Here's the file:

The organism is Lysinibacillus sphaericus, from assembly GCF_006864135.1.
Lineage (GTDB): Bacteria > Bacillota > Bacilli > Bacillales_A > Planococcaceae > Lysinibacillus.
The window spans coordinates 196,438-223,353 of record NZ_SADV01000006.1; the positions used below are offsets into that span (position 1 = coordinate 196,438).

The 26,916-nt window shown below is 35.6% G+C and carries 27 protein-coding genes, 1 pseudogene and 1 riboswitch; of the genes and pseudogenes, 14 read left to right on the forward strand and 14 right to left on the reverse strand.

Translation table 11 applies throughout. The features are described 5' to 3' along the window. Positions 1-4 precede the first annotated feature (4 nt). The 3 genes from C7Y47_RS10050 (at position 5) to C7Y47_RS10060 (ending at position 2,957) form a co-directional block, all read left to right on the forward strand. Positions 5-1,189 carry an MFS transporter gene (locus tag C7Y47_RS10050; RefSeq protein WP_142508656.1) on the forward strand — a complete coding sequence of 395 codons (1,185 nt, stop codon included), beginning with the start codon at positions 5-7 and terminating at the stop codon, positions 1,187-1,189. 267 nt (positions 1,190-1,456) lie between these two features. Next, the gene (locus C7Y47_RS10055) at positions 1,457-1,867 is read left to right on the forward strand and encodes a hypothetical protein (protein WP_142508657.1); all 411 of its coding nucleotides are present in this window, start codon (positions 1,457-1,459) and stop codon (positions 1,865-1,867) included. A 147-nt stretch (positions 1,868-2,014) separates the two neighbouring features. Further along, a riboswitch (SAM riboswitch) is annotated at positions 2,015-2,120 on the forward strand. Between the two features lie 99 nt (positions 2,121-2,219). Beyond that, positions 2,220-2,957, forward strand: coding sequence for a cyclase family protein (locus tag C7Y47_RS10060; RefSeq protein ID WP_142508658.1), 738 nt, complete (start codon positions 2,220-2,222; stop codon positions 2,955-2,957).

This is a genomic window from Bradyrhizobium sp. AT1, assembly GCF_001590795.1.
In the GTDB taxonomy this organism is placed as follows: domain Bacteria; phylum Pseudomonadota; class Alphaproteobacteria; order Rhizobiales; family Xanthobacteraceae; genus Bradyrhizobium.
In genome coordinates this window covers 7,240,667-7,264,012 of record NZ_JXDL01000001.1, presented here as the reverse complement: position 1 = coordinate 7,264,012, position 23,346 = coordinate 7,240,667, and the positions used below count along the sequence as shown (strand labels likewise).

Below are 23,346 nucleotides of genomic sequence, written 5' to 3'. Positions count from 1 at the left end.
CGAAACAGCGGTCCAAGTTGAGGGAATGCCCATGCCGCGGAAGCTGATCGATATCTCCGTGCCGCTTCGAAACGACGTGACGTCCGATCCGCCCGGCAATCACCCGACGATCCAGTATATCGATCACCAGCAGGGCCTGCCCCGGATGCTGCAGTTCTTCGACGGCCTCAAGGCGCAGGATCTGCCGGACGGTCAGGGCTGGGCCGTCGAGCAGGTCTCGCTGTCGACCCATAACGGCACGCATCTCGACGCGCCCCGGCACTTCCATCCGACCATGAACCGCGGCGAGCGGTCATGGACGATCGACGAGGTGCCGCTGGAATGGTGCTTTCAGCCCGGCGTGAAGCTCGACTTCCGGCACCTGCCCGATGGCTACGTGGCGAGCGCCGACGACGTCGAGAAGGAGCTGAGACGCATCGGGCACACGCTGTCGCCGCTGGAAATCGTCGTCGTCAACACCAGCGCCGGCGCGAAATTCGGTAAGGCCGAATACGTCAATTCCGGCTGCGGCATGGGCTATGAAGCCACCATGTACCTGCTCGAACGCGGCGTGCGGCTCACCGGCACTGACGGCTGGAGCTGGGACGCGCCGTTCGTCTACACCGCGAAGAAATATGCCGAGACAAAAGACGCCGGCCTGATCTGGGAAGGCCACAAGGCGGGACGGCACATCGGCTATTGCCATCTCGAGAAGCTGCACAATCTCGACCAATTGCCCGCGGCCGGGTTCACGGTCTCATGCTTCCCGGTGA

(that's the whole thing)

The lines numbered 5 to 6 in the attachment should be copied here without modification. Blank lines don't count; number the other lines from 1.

Translation table 11 applies throughout. The features are described 5' to 3' along the window. Positions 1-4 precede the first annotated feature (4 nt). The 3 genes from C7Y47_RS10050 (at position 5) to C7Y47_RS10060 (ending at position 2,957) form a co-directional block, all read left to right on the forward strand. Positions 5-1,189 carry an MFS transporter gene (locus tag C7Y47_RS10050; RefSeq protein WP_142508656.1) on the forward strand — a complete coding sequence of 395 codons (1,185 nt, stop codon included), beginning with the start codon at positions 5-7 and terminating at the stop codon, positions 1,187-1,189. 267 nt (positions 1,190-1,456) lie between these two features. Next, the gene (locus C7Y47_RS10055) at positions 1,457-1,867 is read left to right on the forward strand and encodes a hypothetical protein (protein WP_142508657.1); all 411 of its coding nucleotides are present in this window, start codon (positions 1,457-1,459) and stop codon (positions 1,865-1,867) included. A 147-nt stretch (positions 1,868-2,014) separates the two neighbouring features. Further along, a riboswitch (SAM riboswitch) is annotated at positions 2,015-2,120 on the forward strand. Between the two features lie 99 nt (positions 2,121-2,219). Beyond that, positions 2,220-2,957, forward strand: coding sequence for a cyclase family protein (locus tag C7Y47_RS10060; RefSeq protein ID WP_142508658.1), 738 nt, complete (start codon positions 2,220-2,222; stop codon positions 2,955-2,957).

This is a genomic window from Bradyrhizobium sp. AT1, assembly GCF_001590795.1.